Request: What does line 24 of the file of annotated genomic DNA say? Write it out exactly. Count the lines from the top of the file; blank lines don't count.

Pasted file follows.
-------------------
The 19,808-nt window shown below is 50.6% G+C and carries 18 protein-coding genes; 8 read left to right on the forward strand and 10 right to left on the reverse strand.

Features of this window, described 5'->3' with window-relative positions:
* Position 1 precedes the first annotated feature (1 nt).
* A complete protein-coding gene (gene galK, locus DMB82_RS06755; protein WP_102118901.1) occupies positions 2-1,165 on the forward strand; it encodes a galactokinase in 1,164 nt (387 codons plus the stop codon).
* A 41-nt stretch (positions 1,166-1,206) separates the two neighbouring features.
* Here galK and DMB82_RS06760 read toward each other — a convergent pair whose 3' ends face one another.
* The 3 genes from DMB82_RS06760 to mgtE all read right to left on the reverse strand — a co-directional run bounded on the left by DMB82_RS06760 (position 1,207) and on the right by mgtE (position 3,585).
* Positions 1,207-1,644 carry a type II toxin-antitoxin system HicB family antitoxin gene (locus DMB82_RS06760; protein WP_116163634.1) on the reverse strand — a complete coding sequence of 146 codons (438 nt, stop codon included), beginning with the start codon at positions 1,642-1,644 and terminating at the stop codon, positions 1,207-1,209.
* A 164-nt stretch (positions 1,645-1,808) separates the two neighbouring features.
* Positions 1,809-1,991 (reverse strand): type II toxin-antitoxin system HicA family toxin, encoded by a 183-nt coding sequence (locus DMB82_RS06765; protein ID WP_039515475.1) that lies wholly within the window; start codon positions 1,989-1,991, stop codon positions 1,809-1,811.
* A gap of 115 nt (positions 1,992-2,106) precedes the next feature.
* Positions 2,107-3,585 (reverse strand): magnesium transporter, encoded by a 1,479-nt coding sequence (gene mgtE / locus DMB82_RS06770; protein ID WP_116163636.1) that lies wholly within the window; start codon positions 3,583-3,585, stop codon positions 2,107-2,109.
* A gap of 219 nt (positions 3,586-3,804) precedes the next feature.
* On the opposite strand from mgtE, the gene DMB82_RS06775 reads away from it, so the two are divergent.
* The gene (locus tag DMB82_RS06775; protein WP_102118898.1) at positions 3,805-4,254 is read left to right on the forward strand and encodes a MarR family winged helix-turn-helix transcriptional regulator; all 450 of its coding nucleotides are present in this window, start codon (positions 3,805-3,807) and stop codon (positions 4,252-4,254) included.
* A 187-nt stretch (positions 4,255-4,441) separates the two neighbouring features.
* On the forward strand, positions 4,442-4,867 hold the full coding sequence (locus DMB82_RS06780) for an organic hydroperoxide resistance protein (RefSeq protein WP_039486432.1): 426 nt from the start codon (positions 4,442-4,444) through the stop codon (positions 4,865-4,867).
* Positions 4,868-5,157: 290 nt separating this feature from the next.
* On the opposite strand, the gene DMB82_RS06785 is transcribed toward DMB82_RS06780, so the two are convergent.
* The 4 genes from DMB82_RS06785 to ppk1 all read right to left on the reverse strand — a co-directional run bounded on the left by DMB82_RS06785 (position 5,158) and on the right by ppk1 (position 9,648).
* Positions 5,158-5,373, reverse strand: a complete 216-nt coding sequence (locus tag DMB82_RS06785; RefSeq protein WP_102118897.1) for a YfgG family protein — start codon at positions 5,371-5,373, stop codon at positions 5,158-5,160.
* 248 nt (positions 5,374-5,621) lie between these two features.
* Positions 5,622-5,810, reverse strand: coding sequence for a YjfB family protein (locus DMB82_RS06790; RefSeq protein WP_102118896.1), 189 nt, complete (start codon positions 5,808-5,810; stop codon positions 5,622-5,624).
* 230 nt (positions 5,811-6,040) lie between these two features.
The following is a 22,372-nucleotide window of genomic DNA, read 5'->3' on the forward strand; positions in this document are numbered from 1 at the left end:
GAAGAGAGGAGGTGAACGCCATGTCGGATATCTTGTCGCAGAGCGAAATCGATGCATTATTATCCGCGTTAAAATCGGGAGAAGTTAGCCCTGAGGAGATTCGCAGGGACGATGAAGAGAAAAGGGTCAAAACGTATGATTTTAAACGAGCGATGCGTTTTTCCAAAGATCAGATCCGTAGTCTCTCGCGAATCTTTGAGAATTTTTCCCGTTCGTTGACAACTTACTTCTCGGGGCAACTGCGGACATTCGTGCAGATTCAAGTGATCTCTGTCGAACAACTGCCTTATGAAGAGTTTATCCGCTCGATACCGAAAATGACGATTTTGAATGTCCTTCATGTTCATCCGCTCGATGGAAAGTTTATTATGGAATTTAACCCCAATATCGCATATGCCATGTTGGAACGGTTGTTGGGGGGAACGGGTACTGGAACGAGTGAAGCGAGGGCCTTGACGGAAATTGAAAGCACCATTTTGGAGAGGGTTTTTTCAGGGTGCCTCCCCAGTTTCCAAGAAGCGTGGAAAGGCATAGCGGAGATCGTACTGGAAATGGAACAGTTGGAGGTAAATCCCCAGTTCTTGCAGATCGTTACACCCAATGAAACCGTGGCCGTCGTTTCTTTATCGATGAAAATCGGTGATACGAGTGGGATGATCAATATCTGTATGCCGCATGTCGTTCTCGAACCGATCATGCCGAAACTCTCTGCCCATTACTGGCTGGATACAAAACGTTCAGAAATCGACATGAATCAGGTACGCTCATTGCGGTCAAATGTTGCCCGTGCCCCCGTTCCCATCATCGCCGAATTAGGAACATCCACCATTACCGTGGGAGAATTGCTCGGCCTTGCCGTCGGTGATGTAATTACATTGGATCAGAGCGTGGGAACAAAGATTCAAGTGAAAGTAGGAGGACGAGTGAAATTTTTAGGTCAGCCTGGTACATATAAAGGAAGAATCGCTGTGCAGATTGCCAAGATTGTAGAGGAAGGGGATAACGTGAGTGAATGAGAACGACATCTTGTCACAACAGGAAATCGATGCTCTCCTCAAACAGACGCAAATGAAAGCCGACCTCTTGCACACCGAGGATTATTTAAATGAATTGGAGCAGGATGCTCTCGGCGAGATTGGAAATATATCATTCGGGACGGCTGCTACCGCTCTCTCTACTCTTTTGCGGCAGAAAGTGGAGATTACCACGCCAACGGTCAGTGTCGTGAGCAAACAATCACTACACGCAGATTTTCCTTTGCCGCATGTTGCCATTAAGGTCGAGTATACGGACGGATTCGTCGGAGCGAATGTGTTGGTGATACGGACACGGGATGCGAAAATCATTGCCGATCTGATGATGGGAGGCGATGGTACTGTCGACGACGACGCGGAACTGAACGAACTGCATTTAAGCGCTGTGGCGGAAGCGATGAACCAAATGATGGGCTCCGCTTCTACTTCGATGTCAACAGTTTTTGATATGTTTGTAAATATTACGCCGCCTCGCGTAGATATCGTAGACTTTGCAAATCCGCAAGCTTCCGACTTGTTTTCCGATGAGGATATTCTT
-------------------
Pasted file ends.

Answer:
* 230 nt (positions 5,811-6,040) lie between these two features.